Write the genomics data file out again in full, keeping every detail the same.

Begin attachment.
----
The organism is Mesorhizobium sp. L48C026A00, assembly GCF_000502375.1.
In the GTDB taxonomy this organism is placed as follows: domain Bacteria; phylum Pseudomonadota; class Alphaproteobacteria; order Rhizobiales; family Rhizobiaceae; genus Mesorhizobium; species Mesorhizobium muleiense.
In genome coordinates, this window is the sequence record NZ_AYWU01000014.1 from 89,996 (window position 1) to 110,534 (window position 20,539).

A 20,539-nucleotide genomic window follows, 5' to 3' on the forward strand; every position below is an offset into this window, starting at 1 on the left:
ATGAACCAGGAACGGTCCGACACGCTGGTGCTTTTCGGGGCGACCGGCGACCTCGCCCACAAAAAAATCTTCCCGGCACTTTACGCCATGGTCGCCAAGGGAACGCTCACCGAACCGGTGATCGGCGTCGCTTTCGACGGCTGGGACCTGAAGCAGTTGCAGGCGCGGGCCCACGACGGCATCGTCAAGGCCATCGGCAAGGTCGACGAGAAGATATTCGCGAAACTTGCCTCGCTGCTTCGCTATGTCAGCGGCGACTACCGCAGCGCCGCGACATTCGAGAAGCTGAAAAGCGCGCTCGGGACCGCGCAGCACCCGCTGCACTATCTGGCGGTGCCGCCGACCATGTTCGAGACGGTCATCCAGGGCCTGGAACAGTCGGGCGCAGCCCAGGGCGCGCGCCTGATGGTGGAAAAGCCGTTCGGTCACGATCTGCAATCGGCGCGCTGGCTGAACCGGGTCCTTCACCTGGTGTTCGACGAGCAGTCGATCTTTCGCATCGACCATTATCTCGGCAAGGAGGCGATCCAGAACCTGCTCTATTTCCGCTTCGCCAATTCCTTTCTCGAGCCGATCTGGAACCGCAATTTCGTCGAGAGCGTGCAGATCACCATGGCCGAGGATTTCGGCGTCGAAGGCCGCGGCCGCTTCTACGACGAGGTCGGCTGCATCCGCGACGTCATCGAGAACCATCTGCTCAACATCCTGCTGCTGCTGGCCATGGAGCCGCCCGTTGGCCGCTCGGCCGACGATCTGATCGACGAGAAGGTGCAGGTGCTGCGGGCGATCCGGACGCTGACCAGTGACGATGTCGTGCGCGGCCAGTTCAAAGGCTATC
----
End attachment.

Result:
The organism is Mesorhizobium sp. L48C026A00, assembly GCF_000502375.1.
In the GTDB taxonomy this organism is placed as follows: domain Bacteria; phylum Pseudomonadota; class Alphaproteobacteria; order Rhizobiales; family Rhizobiaceae; genus Mesorhizobium; species Mesorhizobium muleiense.
In genome coordinates, this window is the sequence record NZ_AYWU01000014.1 from 89,996 (window position 1) to 110,534 (window position 20,539).

A 20,539-nucleotide genomic window follows, 5' to 3' on the forward strand; every position below is an offset into this window, starting at 1 on the left:
ATGAACCAGGAACGGTCCGACACGCTGGTGCTTTTCGGGGCGACCGGCGACCTCGCCCACAAAAAAATCTTCCCGGCACTTTACGCCATGGTCGCCAAGGGAACGCTCACCGAACCGGTGATCGGCGTCGCTTTCGACGGCTGGGACCTGAAGCAGTTGCAGGCGCGGGCCCACGACGGCATCGTCAAGGCCATCGGCAAGGTCGACGAGAAGATATTCGCGAAACTTGCCTCGCTGCTTCGCTATGTCAGCGGCGACTACCGCAGCGCCGCGACATTCGAGAAGCTGAAAAGCGCGCTCGGGACCGCGCAGCACCCGCTGCACTATCTGGCGGTGCCGCCGACCATGTTCGAGACGGTCATCCAGGGCCTGGAACAGTCGGGCGCAGCCCAGGGCGCGCGCCTGATGGTGGAAAAGCCGTTCGGTCACGATCTGCAATCGGCGCGCTGGCTGAACCGGGTCCTTCACCTGGTGTTCGACGAGCAGTCGATCTTTCGCATCGACCATTATCTCGGCAAGGAGGCGATCCAGAACCTGCTCTATTTCCGCTTCGCCAATTCCTTTCTCGAGCCGATCTGGAACCGCAATTTCGTCGAGAGCGTGCAGATCACCATGGCCGAGGATTTCGGCGTCGAAGGCCGCGGCCGCTTCTACGACGAGGTCGGCTGCATCCGCGACGTCATCGAGAACCATCTGCTCAACATCCTGCTGCTGCTGGCCATGGAGCCGCCCGTTGGCCGCTCGGCCGACGATCTGATCGACGAGAAGGTGCAGGTGCTGCGGGCGATCCGGACGCTGACCAGTGACGATGTCGTGCGCGGCCAGTTCAAAGGCTATC